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Libraries are expected to get budget protection

Erie County's library system may finally get what it always wanted -- permanent legal protection from the whims and politics of the county's budget woes.

County lawmakers, for the first time, seem poised to make permanent a current law that protects the library system from sudden midyear budget reductions.

The law, known as the Library Protection Act, also requires that any county tax revenue going to the libraries appear as a separate item on residents' tax bills.

"There were years when the library's budget was -- I wouldn't say raided -- but was compromised," said Michael C. Mahaney, director of the Buffalo & Erie County Public Library. "This is a good time to acknowledge that this law has worked for 14 years and should be made permanent."

The law, which until now was temporary, was first adopted in 1992 and has been extended by the County Legislature several times over the years.

If lawmakers approve this new measure -- supporters say they have at least 10 votes -- it would make the law permanent. A vote is expected Thursday, after a public hearing on the issue at 5 p.m. today in the Legislature's Chambers, fourth floor of County Hall, 92 Franklin St.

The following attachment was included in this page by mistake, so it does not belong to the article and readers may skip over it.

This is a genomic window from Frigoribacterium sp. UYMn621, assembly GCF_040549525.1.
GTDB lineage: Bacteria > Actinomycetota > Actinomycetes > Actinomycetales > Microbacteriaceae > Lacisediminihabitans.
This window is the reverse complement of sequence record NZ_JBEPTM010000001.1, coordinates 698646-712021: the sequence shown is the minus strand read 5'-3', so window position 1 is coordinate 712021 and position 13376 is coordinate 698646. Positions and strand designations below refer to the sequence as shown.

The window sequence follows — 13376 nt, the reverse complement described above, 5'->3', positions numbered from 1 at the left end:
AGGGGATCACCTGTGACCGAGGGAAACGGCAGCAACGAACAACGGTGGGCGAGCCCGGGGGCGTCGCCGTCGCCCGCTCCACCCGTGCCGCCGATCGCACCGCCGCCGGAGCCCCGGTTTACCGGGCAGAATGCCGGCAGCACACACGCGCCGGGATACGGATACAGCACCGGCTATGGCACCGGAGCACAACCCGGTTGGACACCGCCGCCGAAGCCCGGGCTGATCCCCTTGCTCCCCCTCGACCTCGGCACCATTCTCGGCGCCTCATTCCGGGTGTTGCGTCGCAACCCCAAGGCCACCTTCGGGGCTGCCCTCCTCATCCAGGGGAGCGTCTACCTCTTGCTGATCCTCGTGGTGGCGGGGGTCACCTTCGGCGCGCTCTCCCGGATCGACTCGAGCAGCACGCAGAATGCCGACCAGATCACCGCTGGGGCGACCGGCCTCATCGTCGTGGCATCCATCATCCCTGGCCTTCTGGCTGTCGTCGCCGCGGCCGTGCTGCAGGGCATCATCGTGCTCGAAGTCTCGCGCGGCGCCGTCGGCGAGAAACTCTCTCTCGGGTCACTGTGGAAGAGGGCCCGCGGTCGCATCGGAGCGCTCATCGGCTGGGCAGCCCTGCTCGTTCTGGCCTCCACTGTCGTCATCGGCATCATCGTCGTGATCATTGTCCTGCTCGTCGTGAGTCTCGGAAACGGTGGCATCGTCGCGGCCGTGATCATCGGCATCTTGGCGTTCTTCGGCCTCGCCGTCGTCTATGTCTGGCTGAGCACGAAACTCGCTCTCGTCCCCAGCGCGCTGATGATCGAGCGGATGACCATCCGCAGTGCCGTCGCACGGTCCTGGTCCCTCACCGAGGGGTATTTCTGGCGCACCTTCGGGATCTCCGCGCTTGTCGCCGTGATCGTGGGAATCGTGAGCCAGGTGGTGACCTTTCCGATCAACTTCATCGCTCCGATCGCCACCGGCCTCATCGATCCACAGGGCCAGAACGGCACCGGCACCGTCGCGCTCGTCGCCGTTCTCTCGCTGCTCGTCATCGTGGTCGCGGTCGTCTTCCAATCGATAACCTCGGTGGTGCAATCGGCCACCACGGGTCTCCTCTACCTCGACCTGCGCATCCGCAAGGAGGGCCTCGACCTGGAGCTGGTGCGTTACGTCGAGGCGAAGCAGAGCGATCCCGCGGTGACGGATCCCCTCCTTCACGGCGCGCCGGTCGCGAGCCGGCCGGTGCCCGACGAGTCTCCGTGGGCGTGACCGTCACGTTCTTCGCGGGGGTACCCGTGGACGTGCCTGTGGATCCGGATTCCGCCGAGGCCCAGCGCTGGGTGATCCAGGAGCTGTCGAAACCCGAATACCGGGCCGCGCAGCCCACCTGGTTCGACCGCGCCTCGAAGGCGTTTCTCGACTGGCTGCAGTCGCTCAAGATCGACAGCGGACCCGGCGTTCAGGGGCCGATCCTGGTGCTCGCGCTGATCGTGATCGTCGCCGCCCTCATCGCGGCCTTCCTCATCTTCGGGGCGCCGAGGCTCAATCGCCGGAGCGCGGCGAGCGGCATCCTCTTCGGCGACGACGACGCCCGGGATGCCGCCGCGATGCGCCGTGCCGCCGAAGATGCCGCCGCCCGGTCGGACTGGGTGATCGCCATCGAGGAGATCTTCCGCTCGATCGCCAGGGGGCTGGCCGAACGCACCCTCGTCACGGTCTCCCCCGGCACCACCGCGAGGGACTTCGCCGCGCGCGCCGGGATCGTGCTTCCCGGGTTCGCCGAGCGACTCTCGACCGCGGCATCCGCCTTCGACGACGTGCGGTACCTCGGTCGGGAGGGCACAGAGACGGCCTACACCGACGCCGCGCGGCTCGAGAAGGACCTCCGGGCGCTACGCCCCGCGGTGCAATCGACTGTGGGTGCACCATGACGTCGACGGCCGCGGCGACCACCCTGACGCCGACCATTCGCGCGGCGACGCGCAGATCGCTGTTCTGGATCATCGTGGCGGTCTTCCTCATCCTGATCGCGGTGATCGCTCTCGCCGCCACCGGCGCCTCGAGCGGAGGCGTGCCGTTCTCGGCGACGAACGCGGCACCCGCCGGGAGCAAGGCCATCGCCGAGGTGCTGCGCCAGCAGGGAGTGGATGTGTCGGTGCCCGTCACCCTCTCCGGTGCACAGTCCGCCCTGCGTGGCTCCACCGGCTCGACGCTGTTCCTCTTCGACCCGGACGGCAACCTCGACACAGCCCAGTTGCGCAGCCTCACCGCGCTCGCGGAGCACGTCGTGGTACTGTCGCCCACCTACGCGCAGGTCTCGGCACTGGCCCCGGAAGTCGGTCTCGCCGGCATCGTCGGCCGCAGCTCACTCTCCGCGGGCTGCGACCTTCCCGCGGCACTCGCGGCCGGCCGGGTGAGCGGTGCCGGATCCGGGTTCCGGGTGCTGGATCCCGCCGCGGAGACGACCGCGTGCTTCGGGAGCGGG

The new law, if approved, would take effect Jan. 1.

Perhaps the best example of how the library benefits from the law came in 2005 after the Legislature approved the library budget but then failed to pass an increase in the sales tax.

The law prevented the county from going back and reducing the library budget until a year later.

"This gives the library system a sense of security," said Legislator Michele M. Iannello, D-Kenmore, sponsor of the permanent law. "It's also an important step in the relationship between the libraries and the county."

In general, the law has been renewed for two-year periods. The exception was in 1999, when legislators, concerned about a consolidation plan that would reduce the number of libraries in the system, approved the act for only one year as a way to keep control over the system.

Library officials have spent years pushing for a permanent law, but, until now, lawmakers were always opposed to the notion.

The law has its roots in the early 1990s, when the library system went to court to complain that the county was diverting funds from the system.

In October 1992, after a three-year court battle, the State Court of Appeals backed the library's position that the diversion was illegal. The Legislature then followed up by passing the Library Protection Act.


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